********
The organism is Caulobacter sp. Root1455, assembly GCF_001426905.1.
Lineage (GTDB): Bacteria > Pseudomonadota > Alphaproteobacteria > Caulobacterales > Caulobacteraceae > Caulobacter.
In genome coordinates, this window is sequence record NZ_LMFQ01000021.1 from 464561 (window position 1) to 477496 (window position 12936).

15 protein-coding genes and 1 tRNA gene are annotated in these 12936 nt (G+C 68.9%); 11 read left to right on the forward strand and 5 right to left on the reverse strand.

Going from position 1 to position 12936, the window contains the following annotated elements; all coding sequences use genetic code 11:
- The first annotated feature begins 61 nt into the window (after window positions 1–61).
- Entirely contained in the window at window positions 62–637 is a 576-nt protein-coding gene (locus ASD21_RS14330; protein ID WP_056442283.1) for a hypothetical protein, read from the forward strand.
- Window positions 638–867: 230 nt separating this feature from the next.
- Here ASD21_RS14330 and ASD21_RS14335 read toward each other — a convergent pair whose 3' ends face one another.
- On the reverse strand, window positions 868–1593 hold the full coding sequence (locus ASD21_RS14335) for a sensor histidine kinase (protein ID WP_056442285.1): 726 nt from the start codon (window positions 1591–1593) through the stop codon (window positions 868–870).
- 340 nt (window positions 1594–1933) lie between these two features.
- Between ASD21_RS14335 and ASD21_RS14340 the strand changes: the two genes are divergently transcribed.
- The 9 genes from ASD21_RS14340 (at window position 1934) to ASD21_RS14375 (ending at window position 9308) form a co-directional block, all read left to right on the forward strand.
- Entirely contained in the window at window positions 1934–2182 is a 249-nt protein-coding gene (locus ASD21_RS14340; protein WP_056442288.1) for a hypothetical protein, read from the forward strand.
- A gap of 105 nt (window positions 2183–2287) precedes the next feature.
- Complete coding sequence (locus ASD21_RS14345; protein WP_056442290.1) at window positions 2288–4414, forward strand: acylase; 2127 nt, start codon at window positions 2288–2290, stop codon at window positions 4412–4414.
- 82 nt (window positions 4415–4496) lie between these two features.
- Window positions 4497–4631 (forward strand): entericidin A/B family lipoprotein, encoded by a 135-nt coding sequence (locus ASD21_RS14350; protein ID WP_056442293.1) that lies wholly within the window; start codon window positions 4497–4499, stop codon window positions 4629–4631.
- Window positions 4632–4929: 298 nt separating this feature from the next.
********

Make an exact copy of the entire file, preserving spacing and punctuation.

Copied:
The organism is Caulobacter sp. Root1455, assembly GCF_001426905.1.
Lineage (GTDB): Bacteria > Pseudomonadota > Alphaproteobacteria > Caulobacterales > Caulobacteraceae > Caulobacter.
In genome coordinates, this window is sequence record NZ_LMFQ01000021.1 from 464561 (window position 1) to 477496 (window position 12936).

15 protein-coding genes and 1 tRNA gene are annotated in these 12936 nt (G+C 68.9%); 11 read left to right on the forward strand and 5 right to left on the reverse strand.

Going from position 1 to position 12936, the window contains the following annotated elements; all coding sequences use genetic code 11:
- The first annotated feature begins 61 nt into the window (after window positions 1–61).
- Entirely contained in the window at window positions 62–637 is a 576-nt protein-coding gene (locus ASD21_RS14330; protein ID WP_056442283.1) for a hypothetical protein, read from the forward strand.
- Window positions 638–867: 230 nt separating this feature from the next.
- Here ASD21_RS14330 and ASD21_RS14335 read toward each other — a convergent pair whose 3' ends face one another.
- On the reverse strand, window positions 868–1593 hold the full coding sequence (locus ASD21_RS14335) for a sensor histidine kinase (protein ID WP_056442285.1): 726 nt from the start codon (window positions 1591–1593) through the stop codon (window positions 868–870).
- 340 nt (window positions 1594–1933) lie between these two features.
- Between ASD21_RS14335 and ASD21_RS14340 the strand changes: the two genes are divergently transcribed.
- The 9 genes from ASD21_RS14340 (at window position 1934) to ASD21_RS14375 (ending at window position 9308) form a co-directional block, all read left to right on the forward strand.
- Entirely contained in the window at window positions 1934–2182 is a 249-nt protein-coding gene (locus ASD21_RS14340; protein WP_056442288.1) for a hypothetical protein, read from the forward strand.
- A gap of 105 nt (window positions 2183–2287) precedes the next feature.
- Complete coding sequence (locus ASD21_RS14345; protein WP_056442290.1) at window positions 2288–4414, forward strand: acylase; 2127 nt, start codon at window positions 2288–2290, stop codon at window positions 4412–4414.
- 82 nt (window positions 4415–4496) lie between these two features.
- Window positions 4497–4631 (forward strand): entericidin A/B family lipoprotein, encoded by a 135-nt coding sequence (locus ASD21_RS14350; protein ID WP_056442293.1) that lies wholly within the window; start codon window positions 4497–4499, stop codon window positions 4629–4631.
- Window positions 4632–4929: 298 nt separating this feature from the next.